In travel, as in life, the shortest distance between two points usually offers the best rewards — in terms of speed to get where one wants to go and efficiency. So it is in payments, where technology is the faster way to get between points A and B.
A recent whitepaper by WEX, which provides payment solutions, including fleet cards, offered four recommendations tied to enhancing supplier payments. The traveling consumer, whether an individual on a leisure trip or corporate road warrior, has more choice at his or her fingertips than ever before.
The travel company, aiming to be comprehensive and add value to existing and would-be clients, must differentiate on something other than price. Reach is important, the firm found, and having a supplier payment strategy in place that is global in scope means that branching out into new regions (and relationships) becomes easier even as it becomes necessary.
In an interview with PYMNTS, Jim Pratt, senior vice president and general manager of virtual payments at the company, stated: “We see that some of the key payment issues that travel companies deal with have not really changed all that much since they were issues even as far back as the year 2000.” Key among those issues, according to the executive, has been cross-border payments, where traditional methodologies of payments for travel, conducted, say, through banks or wire, remain inefficient. As the whitepaper noted, currency pairings may be unexpectedly volatile, driving up expenses, tied, for example, to booking costs. Among other issues that round out top concerns, especially in travel, include fraud, said Pratt. Compliance in new regions remains top of mind.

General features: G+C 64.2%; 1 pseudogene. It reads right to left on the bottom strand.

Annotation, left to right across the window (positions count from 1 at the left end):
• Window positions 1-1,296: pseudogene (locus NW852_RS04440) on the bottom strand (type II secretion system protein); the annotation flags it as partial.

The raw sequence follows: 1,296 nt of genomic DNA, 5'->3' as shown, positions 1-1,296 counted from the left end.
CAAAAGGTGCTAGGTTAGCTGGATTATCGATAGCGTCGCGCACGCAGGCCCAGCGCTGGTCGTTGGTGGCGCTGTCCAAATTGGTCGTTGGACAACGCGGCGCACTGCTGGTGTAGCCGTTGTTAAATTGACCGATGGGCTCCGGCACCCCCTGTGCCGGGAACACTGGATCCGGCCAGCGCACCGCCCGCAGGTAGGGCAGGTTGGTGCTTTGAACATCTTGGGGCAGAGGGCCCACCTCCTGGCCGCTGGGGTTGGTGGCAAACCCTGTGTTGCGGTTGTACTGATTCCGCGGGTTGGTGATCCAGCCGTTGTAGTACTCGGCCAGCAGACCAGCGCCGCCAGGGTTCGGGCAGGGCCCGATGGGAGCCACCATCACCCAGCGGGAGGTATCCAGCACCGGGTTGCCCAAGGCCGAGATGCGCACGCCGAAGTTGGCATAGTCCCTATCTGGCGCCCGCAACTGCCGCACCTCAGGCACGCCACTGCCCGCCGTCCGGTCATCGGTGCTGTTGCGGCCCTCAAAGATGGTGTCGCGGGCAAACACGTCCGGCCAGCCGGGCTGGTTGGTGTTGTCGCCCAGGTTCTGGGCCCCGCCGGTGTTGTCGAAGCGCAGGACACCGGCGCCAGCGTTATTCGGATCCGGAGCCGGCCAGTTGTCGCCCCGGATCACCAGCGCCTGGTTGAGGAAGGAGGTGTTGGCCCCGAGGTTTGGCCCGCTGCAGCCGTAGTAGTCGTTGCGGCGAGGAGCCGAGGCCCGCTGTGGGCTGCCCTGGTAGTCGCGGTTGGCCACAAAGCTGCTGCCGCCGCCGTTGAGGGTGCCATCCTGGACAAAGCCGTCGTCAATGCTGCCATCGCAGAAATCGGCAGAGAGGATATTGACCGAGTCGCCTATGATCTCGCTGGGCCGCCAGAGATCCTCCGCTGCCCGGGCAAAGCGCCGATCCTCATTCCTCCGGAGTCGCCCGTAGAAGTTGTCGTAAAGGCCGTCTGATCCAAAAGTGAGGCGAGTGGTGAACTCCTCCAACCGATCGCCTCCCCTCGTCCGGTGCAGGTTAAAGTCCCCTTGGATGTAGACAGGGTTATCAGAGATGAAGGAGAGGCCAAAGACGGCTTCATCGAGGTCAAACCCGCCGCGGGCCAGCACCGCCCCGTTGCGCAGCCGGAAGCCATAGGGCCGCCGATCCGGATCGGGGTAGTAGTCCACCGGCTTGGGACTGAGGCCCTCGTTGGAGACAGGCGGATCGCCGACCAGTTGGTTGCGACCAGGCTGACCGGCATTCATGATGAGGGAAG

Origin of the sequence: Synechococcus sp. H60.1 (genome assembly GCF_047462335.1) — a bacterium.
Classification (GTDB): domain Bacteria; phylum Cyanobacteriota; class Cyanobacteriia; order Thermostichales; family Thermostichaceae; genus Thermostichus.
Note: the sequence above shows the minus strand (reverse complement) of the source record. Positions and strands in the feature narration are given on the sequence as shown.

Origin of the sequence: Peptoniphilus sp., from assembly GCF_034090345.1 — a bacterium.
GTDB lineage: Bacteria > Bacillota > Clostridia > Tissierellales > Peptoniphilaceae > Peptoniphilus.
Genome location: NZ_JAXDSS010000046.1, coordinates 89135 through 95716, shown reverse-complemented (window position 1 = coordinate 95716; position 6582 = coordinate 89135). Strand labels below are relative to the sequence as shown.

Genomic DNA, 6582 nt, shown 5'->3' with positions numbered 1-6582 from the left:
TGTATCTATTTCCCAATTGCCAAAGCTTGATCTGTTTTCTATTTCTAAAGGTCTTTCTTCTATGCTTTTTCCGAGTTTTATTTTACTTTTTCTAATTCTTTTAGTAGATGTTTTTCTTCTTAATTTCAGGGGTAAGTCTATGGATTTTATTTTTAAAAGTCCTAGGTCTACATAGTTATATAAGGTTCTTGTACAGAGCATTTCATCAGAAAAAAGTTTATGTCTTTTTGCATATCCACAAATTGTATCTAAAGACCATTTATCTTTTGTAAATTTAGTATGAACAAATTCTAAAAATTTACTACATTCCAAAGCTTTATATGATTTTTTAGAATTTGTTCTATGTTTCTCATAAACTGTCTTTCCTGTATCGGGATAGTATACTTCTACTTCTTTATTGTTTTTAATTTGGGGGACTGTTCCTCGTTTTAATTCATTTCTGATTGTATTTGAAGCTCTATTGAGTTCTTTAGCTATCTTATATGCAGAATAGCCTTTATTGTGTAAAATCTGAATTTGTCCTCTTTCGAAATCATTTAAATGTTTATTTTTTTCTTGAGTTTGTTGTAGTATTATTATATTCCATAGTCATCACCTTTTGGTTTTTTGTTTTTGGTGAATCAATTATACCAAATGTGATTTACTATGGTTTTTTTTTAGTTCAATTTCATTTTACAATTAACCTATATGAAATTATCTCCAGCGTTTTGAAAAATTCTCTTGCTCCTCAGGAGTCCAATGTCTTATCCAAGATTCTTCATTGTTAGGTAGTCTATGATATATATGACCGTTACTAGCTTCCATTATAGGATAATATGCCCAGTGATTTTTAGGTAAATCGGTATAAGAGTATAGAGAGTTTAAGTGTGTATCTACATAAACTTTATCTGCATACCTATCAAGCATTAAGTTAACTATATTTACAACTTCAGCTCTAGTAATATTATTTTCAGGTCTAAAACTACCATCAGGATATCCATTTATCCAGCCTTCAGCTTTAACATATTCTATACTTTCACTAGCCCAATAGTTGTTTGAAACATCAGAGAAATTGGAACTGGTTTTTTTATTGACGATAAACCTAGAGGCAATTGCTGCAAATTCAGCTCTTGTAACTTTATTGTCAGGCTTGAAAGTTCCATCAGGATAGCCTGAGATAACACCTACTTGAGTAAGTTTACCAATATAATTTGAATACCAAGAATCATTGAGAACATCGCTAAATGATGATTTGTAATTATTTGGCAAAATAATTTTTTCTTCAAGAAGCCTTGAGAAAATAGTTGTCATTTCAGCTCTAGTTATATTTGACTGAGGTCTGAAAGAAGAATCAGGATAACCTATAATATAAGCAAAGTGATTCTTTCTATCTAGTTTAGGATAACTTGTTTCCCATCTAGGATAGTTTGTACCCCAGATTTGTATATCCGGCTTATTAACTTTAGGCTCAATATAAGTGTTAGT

For corporate travelers, WEX found that more long-haul flights are being pointed toward emerging markets in Asia, Africa, South America and the Middle East. Overall trends point to the continuance of technology making inroads into travel booking activity overall, as gross travel bookings were greater than 60 percent in Scandinavia and 57 percent in the United Kingdom.
Within the framework of growing cross-border transactions, far-flung travelers and compliance concerns, technology helps travel companies tackle supplier payments more effectively (as is the case with early bookings, tied in with prepaid inventory, which can dovetail to improve a travel company’s cash flow). But, in the case of corporate travel, the advent and continued adoption of v-cards have put a number of controls in place which can help efforts across all of these avenues. Virtual payments, said Pratt, offer a good way for companies to eliminate some of the liabilities in the field that could be troublesome, such as high credit limits (they can be tailored with v-cards) or merchant restrictions (to certain vendors or regions).